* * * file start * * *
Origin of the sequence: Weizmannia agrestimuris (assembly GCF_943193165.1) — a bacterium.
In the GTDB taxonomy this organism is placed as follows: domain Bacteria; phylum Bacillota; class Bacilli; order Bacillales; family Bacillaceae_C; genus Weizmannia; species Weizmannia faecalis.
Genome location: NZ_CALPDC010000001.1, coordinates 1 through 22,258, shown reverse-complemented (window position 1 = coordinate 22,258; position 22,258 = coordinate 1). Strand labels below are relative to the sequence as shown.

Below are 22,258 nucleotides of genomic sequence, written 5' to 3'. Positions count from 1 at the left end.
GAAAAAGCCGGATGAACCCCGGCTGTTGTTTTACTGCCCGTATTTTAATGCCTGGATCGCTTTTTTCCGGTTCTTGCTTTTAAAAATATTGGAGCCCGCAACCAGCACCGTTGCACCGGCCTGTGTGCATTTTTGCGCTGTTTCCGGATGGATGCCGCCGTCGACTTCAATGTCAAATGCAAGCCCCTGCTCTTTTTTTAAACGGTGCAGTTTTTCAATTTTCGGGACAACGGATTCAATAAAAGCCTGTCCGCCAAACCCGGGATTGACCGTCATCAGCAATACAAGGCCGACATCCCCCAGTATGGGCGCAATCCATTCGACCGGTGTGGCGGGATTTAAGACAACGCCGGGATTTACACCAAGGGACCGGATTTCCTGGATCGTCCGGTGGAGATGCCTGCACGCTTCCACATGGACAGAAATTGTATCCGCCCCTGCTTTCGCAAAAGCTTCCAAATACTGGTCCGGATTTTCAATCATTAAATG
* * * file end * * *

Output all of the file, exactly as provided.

Origin of the sequence: Weizmannia agrestimuris (assembly GCF_943193165.1) — a bacterium.
In the GTDB taxonomy this organism is placed as follows: domain Bacteria; phylum Bacillota; class Bacilli; order Bacillales; family Bacillaceae_C; genus Weizmannia; species Weizmannia faecalis.
Genome location: NZ_CALPDC010000001.1, coordinates 1 through 22,258, shown reverse-complemented (window position 1 = coordinate 22,258; position 22,258 = coordinate 1). Strand labels below are relative to the sequence as shown.

Below are 22,258 nucleotides of genomic sequence, written 5' to 3'. Positions count from 1 at the left end.
GAAAAAGCCGGATGAACCCCGGCTGTTGTTTTACTGCCCGTATTTTAATGCCTGGATCGCTTTTTTCCGGTTCTTGCTTTTAAAAATATTGGAGCCCGCAACCAGCACCGTTGCACCGGCCTGTGTGCATTTTTGCGCTGTTTCCGGATGGATGCCGCCGTCGACTTCAATGTCAAATGCAAGCCCCTGCTCTTTTTTTAAACGGTGCAGTTTTTCAATTTTCGGGACAACGGATTCAATAAAAGCCTGTCCGCCAAACCCGGGATTGACCGTCATCAGCAATACAAGGCCGACATCCCCCAGTATGGGCGCAATCCATTCGACCGGTGTGGCGGGATTTAAGACAACGCCGGGATTTACACCAAGGGACCGGATTTCCTGGATCGTCCGGTGGAGATGCCTGCACGCTTCCACATGGACAGAAATTGTATCCGCCCCTGCTTTCGCAAAAGCTTCCAAATACTGGTCCGGATTTTCAATCATTAAATG